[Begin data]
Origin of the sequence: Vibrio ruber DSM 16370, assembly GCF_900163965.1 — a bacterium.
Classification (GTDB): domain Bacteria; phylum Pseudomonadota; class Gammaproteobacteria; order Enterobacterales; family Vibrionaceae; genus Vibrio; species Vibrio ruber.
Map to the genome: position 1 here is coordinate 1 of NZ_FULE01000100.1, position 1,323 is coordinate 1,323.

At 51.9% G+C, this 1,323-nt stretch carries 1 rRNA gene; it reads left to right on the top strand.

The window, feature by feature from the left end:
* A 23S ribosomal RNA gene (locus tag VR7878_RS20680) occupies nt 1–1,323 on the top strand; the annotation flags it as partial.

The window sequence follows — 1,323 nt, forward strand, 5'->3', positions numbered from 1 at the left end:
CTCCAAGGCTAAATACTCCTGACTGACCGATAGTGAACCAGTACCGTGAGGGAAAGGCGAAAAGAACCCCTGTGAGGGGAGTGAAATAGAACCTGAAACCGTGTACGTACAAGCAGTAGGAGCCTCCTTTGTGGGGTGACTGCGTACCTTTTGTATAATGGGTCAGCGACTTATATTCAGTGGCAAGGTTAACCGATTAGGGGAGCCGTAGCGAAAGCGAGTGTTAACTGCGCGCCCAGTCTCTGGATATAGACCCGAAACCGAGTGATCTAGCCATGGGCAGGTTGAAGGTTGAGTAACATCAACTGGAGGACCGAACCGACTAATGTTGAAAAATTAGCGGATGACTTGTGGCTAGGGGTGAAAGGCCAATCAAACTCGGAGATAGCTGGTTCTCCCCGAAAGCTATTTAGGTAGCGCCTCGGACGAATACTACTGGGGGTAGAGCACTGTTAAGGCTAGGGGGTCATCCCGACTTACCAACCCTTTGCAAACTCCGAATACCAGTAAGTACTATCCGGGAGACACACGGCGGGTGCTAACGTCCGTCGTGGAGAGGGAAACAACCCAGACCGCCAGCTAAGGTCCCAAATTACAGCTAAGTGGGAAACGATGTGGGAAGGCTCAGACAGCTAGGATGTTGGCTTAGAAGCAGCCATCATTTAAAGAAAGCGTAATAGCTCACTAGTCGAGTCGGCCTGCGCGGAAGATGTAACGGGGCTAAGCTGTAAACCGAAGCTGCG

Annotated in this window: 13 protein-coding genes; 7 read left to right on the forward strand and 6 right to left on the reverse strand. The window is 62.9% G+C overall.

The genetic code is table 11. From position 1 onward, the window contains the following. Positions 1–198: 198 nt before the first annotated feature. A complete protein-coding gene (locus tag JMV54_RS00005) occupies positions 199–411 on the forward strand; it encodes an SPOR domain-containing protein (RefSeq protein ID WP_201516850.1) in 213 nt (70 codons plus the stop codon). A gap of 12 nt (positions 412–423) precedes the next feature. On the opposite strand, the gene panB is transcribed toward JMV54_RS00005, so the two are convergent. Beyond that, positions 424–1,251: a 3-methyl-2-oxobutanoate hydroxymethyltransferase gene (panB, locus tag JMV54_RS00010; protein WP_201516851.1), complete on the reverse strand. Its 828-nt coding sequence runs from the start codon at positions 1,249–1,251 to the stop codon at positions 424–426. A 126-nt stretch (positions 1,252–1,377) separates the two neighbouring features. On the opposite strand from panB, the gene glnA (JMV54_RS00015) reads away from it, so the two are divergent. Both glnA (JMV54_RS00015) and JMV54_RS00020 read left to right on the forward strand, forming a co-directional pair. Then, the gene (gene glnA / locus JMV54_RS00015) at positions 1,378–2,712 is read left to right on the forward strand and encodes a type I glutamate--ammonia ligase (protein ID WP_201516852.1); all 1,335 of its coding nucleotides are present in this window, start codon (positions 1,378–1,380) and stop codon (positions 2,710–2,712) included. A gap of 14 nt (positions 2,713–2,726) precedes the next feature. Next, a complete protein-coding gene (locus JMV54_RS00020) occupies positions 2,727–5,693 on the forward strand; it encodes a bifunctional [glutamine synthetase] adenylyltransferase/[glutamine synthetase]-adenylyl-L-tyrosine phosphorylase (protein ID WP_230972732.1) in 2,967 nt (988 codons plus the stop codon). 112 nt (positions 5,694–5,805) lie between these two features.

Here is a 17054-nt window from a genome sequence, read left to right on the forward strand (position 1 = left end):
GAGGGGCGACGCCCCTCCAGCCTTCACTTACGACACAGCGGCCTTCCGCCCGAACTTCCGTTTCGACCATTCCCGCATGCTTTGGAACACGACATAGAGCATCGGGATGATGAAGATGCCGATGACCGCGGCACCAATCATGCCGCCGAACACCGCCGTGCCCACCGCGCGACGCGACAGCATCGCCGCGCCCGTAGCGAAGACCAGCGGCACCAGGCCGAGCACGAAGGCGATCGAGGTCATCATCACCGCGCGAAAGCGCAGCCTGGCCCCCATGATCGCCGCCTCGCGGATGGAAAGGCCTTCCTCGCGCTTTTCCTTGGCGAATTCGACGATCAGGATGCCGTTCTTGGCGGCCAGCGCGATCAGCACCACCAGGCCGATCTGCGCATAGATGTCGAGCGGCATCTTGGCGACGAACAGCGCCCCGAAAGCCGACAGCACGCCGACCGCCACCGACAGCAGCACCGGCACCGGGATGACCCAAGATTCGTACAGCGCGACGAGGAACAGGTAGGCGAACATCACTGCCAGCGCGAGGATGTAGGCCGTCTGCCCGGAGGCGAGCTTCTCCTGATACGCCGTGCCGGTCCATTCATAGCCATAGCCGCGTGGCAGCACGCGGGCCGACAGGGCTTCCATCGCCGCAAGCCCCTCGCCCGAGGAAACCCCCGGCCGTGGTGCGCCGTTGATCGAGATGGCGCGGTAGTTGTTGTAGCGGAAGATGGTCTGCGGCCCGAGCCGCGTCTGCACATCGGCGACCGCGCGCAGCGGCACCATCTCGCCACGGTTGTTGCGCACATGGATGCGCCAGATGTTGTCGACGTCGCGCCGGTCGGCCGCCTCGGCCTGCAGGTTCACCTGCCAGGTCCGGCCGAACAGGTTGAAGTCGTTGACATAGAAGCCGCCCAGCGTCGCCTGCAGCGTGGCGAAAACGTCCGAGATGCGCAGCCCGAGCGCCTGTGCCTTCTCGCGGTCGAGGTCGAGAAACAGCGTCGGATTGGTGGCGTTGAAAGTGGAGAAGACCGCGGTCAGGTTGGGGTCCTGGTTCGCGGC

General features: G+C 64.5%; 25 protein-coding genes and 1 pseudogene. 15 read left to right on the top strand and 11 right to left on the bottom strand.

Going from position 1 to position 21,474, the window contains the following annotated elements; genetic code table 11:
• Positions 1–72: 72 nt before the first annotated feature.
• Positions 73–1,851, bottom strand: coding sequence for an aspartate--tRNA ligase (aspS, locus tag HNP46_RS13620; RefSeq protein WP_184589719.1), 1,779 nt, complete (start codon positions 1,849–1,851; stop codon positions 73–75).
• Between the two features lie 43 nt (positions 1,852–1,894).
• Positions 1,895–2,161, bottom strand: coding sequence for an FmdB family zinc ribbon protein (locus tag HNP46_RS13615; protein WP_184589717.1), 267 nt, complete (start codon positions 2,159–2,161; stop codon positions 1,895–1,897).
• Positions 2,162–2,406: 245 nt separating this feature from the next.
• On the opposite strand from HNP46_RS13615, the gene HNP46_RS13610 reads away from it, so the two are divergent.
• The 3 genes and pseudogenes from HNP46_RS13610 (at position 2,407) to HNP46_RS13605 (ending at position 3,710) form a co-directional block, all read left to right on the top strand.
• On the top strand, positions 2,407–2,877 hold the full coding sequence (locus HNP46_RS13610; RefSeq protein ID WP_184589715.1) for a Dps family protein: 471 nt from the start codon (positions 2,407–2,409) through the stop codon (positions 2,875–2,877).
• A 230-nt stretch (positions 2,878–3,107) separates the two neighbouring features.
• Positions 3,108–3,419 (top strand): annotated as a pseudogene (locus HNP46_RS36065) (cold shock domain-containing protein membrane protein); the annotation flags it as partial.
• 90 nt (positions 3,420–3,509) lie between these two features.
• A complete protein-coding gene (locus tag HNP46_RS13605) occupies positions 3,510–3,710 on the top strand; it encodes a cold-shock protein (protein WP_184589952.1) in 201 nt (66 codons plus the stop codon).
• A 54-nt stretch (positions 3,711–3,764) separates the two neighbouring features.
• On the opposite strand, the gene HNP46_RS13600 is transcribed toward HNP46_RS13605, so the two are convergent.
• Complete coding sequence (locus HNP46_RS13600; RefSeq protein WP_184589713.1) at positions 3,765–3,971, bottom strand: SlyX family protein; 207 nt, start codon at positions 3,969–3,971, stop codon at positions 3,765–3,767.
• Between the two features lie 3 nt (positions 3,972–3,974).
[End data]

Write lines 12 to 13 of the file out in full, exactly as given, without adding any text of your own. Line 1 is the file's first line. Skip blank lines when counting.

GAGGGGCGACGCCCCTCCAGCCTTCACTTACGACACAGCGGCCTTCCGCCCGAACTTCCGTTTCGACCATTCCCGCATGCTTTGGAACACGACATAGAGCATCGGGATGATGAAGATGCCGATGACCGCGGCACCAATCATGCCGCCGAACACCGCCGTGCCCACCGCGCGACGCGACAGCATCGCCGCGCCCGTAGCGAAGACCAGCGGCACCAGGCCGAGCACGAAGGCGATCGAGGTCATCATCACCGCGCGAAAGCGCAGCCTGGCCCCCATGATCGCCGCCTCGCGGATGGAAAGGCCTTCCTCGCGCTTTTCCTTGGCGAATTCGACGATCAGGATGCCGTTCTTGGCGGCCAGCGCGATCAGCACCACCAGGCCGATCTGCGCATAGATGTCGAGCGGCATCTTGGCGACGAACAGCGCCCCGAAAGCCGACAGCACGCCGACCGCCACCGACAGCAGCACCGGCACCGGGATGACCCAAGATTCGTACAGCGCGACGAGGAACAGGTAGGCGAACATCACTGCCAGCGCGAGGATGTAGGCCGTCTGCCCGGAGGCGAGCTTCTCCTGATACGCCGTGCCGGTCCATTCATAGCCATAGCCGCGTGGCAGCACGCGGGCCGACAGGGCTTCCATCGCCGCAAGCCCCTCGCCCGAGGAAACCCCCGGCCGTGGTGCGCCGTTGATCGAGATGGCGCGGTAGTTGTTGTAGCGGAAGATGGTCTGCGGCCCGAGCCGCGTCTGCACATCGGCGACCGCGCGCAGCGGCACCATCTCGCCACGGTTGTTGCGCACATGGATGCGCCAGATGTTGTCGACGTCGCGCCGGTCGGCCGCCTCGGCCTGCAGGTTCACCTGCCAGGTCCGGCCGAACAGGTTGAAGTCGTTGACATAGAAGCCGCCCAGCGTCGCCTGCAGCGTGGCGAAAACGTCCGAGATGCGCAGCCCGAGCGCCTGTGCCTTCTCGCGGTCGAGGTCGAGAAACAGCGTCGGATTGGTGGCGTTGAAAGTGGAGAAGACCGCGGTCAGGTTGGGGTCCTGGTTCGCGGC

General features: G+C 64.5%; 25 protein-coding genes and 1 pseudogene. 15 read left to right on the top strand and 11 right to left on the bottom strand.